Eating took central stage in my research a few months in to my year of fieldwork in a Rio de Janeiro favela. Favelas are complex social areas, wherein the history of colonisation and slavery intersect with the present of extreme socio-economic inequality. There also exist the violence of the drug trade, and of highly controversial policing programmes. So you may ask: of all the things to speak of, why eating? Eating is a method, enabling pathways for the self to grow, and to become.
In my Identities article, ‘Eating bodies, growing selves in a Brazilian favela’, I argue that eating can be used as an active attempt at asserting agency over one’s body and, by extension, subjectivity in a lifeworld open to multiple dimensions of uncertainty and insecurity. Nonetheless, my interlocutors’ relationship to food and eating could also be ambivalent. Eating can pose constraints on subjectivity, and set the stage for the unfolding of problematic kin, gender and post-colonial relationships.
The article presents material gathered with three interlocutors: Rodrigo, Gil and Claudia. Rodrigo, who was also my research assistant, was somewhat of a ‘self-made’ man. Rodrigo could do many things. He would often tell me that he could play music, dance and sing, but one thing he was really sorry about was that he never had a chance to learn how to cook. He often ate at a family-owned restaurant where he was reminded of his mother’s cooking, and of familiar protocols of enjoying a meal and relaxing on a sofa, like he would in his family home. Since he could not make food for himself, he found himself in a situation that troubled him: he was falling back on traditional gender roles: of having a woman bring him a meal.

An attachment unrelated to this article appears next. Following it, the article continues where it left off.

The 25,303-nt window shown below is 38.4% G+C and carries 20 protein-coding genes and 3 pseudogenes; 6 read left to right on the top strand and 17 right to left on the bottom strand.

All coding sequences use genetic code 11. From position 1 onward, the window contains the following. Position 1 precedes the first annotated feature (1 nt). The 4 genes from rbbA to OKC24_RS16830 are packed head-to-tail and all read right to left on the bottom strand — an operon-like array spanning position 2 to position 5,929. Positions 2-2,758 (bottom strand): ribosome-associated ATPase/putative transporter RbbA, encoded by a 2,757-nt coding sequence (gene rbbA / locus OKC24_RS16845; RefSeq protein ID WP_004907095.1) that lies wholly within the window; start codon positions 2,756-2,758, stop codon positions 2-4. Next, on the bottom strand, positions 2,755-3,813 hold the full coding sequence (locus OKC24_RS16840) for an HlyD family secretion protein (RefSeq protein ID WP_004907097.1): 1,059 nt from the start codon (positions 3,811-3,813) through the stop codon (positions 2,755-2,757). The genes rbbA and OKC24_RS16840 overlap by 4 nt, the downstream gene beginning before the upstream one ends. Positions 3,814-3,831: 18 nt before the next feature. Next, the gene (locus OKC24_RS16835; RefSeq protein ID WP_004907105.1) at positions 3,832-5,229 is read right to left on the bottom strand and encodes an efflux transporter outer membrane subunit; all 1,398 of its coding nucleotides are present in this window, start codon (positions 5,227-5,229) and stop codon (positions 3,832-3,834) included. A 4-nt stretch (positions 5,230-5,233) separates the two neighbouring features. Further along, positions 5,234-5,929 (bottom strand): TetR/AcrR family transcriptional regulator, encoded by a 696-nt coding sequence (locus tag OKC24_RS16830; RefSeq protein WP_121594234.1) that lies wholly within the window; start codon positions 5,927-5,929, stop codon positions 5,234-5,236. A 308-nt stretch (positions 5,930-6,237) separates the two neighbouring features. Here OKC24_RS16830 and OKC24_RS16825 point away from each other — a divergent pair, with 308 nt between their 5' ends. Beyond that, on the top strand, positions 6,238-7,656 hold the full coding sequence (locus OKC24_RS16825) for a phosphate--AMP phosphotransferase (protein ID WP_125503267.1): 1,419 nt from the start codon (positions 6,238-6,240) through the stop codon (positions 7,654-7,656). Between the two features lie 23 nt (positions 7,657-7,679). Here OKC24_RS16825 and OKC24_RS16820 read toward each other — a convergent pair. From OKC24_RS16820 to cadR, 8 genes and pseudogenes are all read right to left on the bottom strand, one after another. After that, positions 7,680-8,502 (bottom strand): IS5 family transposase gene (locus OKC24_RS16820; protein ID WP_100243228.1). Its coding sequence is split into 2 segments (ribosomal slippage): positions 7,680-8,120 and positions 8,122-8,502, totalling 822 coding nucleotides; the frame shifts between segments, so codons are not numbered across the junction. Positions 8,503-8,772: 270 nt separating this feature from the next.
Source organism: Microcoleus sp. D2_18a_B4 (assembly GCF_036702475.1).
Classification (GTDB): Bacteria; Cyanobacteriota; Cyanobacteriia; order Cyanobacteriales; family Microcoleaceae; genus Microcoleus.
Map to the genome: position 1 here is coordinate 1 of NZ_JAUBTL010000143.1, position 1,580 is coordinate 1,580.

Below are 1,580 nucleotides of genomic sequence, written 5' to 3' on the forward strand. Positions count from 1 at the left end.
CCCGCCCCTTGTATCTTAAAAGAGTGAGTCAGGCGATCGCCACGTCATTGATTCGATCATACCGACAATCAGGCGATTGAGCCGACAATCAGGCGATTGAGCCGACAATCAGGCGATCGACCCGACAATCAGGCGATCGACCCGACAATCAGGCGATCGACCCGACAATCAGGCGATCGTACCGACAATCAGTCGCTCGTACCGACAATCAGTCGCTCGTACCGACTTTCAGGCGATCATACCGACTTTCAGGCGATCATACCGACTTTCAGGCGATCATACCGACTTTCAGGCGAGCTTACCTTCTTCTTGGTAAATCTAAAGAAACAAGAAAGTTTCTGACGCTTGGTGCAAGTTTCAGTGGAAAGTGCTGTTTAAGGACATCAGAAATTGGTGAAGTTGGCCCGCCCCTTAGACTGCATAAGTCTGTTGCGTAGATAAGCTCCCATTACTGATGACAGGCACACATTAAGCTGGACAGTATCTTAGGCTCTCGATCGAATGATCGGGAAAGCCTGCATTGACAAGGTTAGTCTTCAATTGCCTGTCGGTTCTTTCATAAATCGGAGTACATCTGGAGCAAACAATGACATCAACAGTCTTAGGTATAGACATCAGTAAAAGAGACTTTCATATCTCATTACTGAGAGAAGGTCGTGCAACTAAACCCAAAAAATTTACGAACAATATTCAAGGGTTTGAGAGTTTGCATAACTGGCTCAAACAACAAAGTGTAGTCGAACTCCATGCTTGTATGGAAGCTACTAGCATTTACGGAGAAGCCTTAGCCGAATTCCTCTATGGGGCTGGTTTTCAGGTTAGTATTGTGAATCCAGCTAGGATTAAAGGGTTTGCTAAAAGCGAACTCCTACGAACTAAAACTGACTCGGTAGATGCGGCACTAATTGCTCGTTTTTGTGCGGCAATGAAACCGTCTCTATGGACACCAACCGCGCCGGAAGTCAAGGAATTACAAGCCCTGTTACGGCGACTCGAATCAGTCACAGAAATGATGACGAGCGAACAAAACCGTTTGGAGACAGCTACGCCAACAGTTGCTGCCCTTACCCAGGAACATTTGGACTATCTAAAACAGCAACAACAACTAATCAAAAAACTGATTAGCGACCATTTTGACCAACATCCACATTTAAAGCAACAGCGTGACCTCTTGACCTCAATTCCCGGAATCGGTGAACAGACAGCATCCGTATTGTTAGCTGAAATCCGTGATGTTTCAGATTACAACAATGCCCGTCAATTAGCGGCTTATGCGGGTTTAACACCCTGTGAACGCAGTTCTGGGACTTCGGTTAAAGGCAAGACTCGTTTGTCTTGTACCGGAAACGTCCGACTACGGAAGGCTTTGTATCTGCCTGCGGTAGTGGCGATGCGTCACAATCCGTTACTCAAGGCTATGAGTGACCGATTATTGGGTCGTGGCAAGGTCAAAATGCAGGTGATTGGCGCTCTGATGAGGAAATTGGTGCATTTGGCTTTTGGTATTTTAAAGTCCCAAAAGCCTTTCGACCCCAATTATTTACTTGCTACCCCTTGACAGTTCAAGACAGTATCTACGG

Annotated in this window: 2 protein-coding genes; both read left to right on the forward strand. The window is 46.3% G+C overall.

Gil is a caseiro, a person who spends most of their time in the home. It was hard to get Gil to meet up in the favela. However, he would easily agree to go to restaurants downtown. A favourite location was an indoor municipal market where one could find imported food products that were uncommon in the markets in Rio, such as pumpernickel bread from Germany, olive tapenade and pesto from Italy, and a variety of spices and beverages from all around the world. Paradoxically, the home-bound man preferred ‘global’ food. The way Gil ate resonated with how he sought to ascribe his values and actions to larger scales than the locality of the favela, and to summon globalised flavours in his everyday routines.
But not all interlocutors shared the enthusiasm for imported goods. Some, like Claudia, tried to valorise ‘home-made’ food:
I am so tired of all these things with imitating European cuisine, and drinking European wine, which is not sweet. To be honest, I do not like it! And no, I cannot tell the difference between this or that kind! Is there something better than coming home to your mom’s feijoada [Brazilian black bean and sausage stew]?
Claudia, in her early thirties, is a pastry chef, and studied gastronomy at a public university. She had lived in the USA for a year with her American husband, in a beach house, with a maid. Not being able to take her husband’s jet-set lifestyle and partying, she moved back to Rio. Having experienced the jet-set lifestyle full-time, and the knowledge of a broad range of food items, she felt that she could choose to prefer the feijoada. Relishing the traditional, and perhaps habitual, did not represent a threat to Claudia’s aspirations. Claudia positioned herself as a different type of a contemporary consumer. She signalled her sophistication by valorising food items that are associated with Afro-Brazilian and working-class identities.
What unites my interlocutors is their perspective of food as empowering, albeit in differing manners. They all use their relationship to food as a way of asserting agency over their bodies and subjectivities, which would not have been as easily accessible through other channels, considering their disadvantaged position in Brazilian society. Eating well, and savouring it, was a way of making days memorable.
Blog post by Daniela Lazoroska, Lund University, Sweden
Read the full article: Lazoroska, Daniela. Eating bodies, growing selves in a Brazilian favela. Identities: Global Studies in Culture and Power. DOI: 10.1080/1070289X.2019.1697534